I have heard it said that the US has a system of ‘death care’ rather than ‘health care.’
Reading a report that Lung Cancer screening is effective and fairly inexpensive (as compared to breast and cervical screenings), but not picked up as a covered service by the majority of private health insurers seems to support that view.
According to the New England Journal of Medicine, “Annual CT scans of longtime smokers could reduce lung cancer deaths by 20 percent without causing excessive harm to patients whose readings turned out to be false positives. Those findings were based on a clinical trial involving 53,000 smokers.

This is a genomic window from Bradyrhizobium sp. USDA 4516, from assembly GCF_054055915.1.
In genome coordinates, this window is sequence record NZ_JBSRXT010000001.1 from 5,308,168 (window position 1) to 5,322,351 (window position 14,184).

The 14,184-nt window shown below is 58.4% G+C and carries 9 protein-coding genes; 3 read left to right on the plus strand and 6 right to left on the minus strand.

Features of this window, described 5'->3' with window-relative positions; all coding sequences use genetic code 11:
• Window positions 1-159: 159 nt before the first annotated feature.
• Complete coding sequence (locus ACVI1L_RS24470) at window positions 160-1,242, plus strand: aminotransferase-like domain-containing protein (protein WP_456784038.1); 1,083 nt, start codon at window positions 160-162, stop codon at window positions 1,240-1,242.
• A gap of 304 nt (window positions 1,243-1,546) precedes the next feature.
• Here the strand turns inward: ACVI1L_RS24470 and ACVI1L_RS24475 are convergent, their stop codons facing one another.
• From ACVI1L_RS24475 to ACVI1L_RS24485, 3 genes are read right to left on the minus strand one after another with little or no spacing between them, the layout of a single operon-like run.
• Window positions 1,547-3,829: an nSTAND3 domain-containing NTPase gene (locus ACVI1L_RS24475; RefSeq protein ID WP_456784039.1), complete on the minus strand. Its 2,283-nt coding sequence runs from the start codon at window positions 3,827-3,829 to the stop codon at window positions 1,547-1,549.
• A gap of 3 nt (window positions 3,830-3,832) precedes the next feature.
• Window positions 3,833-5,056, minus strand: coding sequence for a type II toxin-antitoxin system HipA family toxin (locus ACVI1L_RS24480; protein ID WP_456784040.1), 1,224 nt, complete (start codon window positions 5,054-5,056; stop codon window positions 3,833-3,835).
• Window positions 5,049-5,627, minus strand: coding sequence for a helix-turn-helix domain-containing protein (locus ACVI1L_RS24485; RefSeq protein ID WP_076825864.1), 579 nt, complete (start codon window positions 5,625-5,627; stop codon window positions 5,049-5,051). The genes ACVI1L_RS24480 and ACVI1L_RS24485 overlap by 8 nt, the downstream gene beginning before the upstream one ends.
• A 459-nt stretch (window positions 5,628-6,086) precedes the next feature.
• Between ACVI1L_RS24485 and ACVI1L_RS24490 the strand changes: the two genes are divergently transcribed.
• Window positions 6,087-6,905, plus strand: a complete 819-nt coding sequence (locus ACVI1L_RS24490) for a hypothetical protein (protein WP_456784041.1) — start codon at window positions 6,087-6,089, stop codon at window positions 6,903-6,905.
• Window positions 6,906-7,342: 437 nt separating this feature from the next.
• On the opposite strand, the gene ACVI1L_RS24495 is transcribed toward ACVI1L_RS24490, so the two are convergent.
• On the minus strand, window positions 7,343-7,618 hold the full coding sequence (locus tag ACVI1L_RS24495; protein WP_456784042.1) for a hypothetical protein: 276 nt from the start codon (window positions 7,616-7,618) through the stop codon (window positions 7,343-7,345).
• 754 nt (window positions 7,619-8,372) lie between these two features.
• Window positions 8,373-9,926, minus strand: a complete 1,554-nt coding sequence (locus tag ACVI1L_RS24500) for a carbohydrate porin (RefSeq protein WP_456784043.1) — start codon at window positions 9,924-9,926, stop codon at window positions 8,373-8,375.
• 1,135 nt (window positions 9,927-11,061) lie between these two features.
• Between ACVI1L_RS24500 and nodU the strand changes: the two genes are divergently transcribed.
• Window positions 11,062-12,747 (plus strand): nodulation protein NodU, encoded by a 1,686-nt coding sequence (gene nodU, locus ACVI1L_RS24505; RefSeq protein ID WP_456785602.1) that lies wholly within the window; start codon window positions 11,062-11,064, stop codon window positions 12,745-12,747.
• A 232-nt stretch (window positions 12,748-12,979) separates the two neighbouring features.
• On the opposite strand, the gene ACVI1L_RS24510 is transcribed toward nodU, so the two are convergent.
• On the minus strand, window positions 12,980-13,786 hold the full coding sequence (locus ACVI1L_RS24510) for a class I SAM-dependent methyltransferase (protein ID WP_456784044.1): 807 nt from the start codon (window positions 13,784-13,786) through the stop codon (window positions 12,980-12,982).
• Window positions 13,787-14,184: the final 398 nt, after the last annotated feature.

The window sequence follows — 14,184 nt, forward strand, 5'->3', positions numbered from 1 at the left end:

That investment could give each person whose lung cancer was caught early an extra year of life, at the cost of $18,862 per patient. These figures put CT scanning for lung cancer on a par with colonoscopy testing for early detection for colorectal cancer, the study found. Both tests are cheaper than mammograms and pap tests that most health insurers pay for to screen for breast and cervical cancer.
‘This screening process offers a good value for the money, and it saves lives,’ said study leader Bruce Pyenson, with the consulting and actuarial firm Milliman in New York.”
Until next time,